The Cross of Cong was made in 1123 to encase a fragment of the True Cross that was brought to Ireland and displayed in different places around the country. The cross is so-called because it was kept in the Augustinian Friary at Cong, county Mayo, for centuries.
The Cross of Cong represents the conclusion of a long tradition of distinctively Irish church metalwork. It is decorated in an impressive range of styles and can be considered to be one of the greatest treasures of the era.
It was made to enshrine a relic of the True Cross, known from written sources to have been acquired in AD 1122 by Toirrdelbach Ua Conchobair (Turlough O’Conor), High King of Ireland. The cross was designed for processional use, although it may have been mostly used as an altar cross. It has an oak core which is covered by plates of cast bronze. A large polished rock crystal on the front of the cross at the junction of the arms and shaft was intended to protect the relic, which does not survive. The rock crystal is set in a conical mount surrounded by a flange decorated with gold filigree, niello and blue and white glass bosses. The bronze plates on the surfaces of the cross are cast openwork and are decorated with ribbon-shaped intertwined animals in the Scandinavian-derived Urnes style.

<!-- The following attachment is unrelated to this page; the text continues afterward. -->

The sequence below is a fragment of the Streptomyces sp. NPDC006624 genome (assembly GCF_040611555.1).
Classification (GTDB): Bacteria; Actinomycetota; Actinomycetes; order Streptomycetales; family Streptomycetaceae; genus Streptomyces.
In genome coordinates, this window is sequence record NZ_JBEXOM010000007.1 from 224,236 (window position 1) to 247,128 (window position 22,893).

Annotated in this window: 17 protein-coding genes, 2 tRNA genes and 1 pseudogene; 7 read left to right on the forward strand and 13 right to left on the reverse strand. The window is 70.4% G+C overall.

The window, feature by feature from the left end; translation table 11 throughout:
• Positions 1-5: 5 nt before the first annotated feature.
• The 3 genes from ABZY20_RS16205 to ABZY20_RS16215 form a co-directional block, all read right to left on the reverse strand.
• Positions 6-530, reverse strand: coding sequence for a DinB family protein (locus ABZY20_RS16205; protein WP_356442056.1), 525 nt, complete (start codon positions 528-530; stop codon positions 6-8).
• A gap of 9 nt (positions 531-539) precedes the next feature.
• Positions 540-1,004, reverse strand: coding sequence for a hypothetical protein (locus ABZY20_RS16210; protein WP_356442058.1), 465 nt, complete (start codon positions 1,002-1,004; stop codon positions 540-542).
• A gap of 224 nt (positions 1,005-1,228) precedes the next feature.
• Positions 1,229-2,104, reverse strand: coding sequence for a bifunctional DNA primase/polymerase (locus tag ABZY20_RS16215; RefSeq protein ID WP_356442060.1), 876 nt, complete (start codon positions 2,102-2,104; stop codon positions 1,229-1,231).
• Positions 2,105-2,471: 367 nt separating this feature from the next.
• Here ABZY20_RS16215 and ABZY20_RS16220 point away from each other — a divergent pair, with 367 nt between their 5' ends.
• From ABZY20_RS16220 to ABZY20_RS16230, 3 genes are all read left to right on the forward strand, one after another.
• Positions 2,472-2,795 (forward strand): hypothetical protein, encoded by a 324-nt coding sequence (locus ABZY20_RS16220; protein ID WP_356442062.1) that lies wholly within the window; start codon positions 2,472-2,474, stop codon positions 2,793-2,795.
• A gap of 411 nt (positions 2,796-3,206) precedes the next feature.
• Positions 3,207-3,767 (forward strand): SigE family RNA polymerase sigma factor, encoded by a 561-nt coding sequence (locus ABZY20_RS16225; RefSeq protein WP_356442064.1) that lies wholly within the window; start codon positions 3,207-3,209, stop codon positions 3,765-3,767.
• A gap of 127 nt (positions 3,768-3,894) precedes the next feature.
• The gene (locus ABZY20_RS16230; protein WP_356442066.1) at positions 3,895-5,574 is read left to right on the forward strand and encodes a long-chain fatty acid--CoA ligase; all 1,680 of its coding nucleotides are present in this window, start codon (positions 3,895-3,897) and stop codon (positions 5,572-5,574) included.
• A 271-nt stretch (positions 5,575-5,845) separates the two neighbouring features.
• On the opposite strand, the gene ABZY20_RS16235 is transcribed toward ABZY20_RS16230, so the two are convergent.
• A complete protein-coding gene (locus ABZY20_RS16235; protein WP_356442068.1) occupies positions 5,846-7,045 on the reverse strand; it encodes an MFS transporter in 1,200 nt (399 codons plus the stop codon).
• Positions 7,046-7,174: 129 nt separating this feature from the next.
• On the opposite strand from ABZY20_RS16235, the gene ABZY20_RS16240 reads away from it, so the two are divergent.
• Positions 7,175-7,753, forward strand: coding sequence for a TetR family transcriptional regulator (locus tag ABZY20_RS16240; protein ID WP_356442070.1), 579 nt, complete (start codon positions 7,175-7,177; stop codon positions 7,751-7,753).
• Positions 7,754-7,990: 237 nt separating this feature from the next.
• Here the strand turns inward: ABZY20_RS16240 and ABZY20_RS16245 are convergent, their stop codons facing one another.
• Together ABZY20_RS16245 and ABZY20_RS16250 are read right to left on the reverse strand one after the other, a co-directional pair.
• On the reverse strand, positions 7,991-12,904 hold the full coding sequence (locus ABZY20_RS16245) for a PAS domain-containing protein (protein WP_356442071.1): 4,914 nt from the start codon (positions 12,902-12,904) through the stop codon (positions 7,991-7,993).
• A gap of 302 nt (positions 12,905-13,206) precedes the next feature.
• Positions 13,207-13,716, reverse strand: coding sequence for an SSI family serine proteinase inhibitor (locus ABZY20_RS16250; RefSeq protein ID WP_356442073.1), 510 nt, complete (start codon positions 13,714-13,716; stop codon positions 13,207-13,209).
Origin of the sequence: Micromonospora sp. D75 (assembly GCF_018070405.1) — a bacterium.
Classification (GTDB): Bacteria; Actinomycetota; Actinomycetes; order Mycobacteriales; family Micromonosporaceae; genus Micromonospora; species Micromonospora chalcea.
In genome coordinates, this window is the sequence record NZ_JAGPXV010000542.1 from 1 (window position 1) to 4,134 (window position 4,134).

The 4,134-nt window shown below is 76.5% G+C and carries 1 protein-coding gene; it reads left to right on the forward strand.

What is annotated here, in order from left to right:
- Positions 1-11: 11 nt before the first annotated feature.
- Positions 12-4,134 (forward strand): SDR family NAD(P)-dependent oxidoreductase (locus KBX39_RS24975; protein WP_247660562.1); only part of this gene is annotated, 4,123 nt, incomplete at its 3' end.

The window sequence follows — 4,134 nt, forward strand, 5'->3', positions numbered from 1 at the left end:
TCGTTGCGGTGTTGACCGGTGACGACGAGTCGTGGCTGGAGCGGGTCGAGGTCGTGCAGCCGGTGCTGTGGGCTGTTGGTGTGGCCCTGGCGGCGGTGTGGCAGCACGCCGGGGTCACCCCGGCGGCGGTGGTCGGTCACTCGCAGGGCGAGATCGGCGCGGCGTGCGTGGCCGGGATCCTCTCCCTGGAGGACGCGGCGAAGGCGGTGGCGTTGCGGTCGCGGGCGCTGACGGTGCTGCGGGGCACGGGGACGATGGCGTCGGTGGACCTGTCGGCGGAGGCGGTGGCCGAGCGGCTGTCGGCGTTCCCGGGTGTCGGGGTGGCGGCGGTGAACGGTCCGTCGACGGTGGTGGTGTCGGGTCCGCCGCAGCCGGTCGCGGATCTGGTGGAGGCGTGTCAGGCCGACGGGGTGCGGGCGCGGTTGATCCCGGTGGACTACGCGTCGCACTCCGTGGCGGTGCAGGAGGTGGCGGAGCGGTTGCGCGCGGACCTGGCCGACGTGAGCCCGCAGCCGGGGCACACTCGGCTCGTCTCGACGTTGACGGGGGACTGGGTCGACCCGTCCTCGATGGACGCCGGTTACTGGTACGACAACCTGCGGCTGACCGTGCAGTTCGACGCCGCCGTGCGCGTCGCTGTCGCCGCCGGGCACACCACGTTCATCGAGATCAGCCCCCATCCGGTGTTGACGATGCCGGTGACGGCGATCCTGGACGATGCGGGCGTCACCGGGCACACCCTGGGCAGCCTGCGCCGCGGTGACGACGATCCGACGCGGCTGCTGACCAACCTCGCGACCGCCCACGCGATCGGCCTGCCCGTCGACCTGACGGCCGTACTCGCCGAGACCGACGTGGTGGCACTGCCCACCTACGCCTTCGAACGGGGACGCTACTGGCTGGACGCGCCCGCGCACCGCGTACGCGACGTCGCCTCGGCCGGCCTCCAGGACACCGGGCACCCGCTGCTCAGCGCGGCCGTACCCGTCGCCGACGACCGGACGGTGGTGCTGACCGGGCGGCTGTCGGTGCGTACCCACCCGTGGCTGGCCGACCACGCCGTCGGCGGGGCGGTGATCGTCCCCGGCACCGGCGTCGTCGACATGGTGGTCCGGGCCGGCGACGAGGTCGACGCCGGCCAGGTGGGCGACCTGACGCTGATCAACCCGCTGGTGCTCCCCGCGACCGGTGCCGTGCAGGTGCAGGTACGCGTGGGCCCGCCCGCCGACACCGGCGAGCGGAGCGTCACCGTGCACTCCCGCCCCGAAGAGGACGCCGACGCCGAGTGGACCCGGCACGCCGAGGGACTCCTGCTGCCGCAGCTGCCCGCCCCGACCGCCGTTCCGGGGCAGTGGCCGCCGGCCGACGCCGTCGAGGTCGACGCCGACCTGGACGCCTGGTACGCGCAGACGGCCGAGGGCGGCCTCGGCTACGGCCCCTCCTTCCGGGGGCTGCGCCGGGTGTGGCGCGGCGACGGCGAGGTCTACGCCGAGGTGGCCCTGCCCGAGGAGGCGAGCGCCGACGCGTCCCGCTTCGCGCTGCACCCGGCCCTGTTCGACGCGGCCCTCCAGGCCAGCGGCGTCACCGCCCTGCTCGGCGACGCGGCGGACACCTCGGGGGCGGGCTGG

The inscription on the sides of the cross identifies Toirrdelbach Ua Conchobair as the patron and Máel Ísú mac Bratáin Uí Echach as the craftsman. Two prominent churchmen are also mentioned. The inscription, which is in Irish, is framed by two identical lines in Latin that translate as ‘by this cross is covered the cross on which the creator of the world suffered’.